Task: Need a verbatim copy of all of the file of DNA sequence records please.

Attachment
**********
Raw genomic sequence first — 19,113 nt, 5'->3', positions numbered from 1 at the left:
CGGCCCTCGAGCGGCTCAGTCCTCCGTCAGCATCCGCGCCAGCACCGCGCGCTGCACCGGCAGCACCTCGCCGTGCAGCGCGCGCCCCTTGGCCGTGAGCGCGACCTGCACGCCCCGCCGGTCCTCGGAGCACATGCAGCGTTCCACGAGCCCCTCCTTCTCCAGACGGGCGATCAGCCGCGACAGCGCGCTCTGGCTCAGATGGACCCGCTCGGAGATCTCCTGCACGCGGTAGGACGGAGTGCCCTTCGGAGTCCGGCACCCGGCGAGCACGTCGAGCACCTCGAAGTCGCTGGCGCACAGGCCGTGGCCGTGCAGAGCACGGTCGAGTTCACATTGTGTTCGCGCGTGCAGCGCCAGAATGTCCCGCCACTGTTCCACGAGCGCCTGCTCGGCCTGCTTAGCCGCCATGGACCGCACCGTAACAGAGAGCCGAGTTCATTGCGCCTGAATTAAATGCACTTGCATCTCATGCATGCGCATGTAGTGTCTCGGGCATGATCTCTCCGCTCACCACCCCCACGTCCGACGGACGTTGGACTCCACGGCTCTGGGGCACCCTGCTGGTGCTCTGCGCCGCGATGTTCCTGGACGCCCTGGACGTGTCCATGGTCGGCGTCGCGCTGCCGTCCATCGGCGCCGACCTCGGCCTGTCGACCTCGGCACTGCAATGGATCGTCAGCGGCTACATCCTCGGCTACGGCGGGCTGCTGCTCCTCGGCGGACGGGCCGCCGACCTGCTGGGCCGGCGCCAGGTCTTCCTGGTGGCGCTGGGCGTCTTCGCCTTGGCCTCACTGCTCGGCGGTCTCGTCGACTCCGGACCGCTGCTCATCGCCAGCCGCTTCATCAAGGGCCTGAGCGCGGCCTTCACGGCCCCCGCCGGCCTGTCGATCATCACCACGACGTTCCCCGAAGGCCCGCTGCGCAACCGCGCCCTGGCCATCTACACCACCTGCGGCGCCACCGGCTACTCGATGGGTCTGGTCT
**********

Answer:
Raw genomic sequence first — 19,113 nt, 5'->3', positions numbered from 1 at the left:
CGGCCCTCGAGCGGCTCAGTCCTCCGTCAGCATCCGCGCCAGCACCGCGCGCTGCACCGGCAGCACCTCGCCGTGCAGCGCGCGCCCCTTGGCCGTGAGCGCGACCTGCACGCCCCGCCGGTCCTCGGAGCACATGCAGCGTTCCACGAGCCCCTCCTTCTCCAGACGGGCGATCAGCCGCGACAGCGCGCTCTGGCTCAGATGGACCCGCTCGGAGATCTCCTGCACGCGGTAGGACGGAGTGCCCTTCGGAGTCCGGCACCCGGCGAGCACGTCGAGCACCTCGAAGTCGCTGGCGCACAGGCCGTGGCCGTGCAGAGCACGGTCGAGTTCACATTGTGTTCGCGCGTGCAGCGCCAGAATGTCCCGCCACTGTTCCACGAGCGCCTGCTCGGCCTGCTTAGCCGCCATGGACCGCACCGTAACAGAGAGCCGAGTTCATTGCGCCTGAATTAAATGCACTTGCATCTCATGCATGCGCATGTAGTGTCTCGGGCATGATCTCTCCGCTCACCACCCCCACGTCCGACGGACGTTGGACTCCACGGCTCTGGGGCACCCTGCTGGTGCTCTGCGCCGCGATGTTCCTGGACGCCCTGGACGTGTCCATGGTCGGCGTCGCGCTGCCGTCCATCGGCGCCGACCTCGGCCTGTCGACCTCGGCACTGCAATGGATCGTCAGCGGCTACATCCTCGGCTACGGCGGGCTGCTGCTCCTCGGCGGACGGGCCGCCGACCTGCTGGGCCGGCGCCAGGTCTTCCTGGTGGCGCTGGGCGTCTTCGCCTTGGCCTCACTGCTCGGCGGTCTCGTCGACTCCGGACCGCTGCTCATCGCCAGCCGCTTCATCAAGGGCCTGAGCGCGGCCTTCACGGCCCCCGCCGGCCTGTCGATCATCACCACGACGTTCCCCGAAGGCCCGCTGCGCAACCGCGCCCTGGCCATCTACACCACCTGCGGCGCCACCGGCTACTCGATGGGTCTGGTCT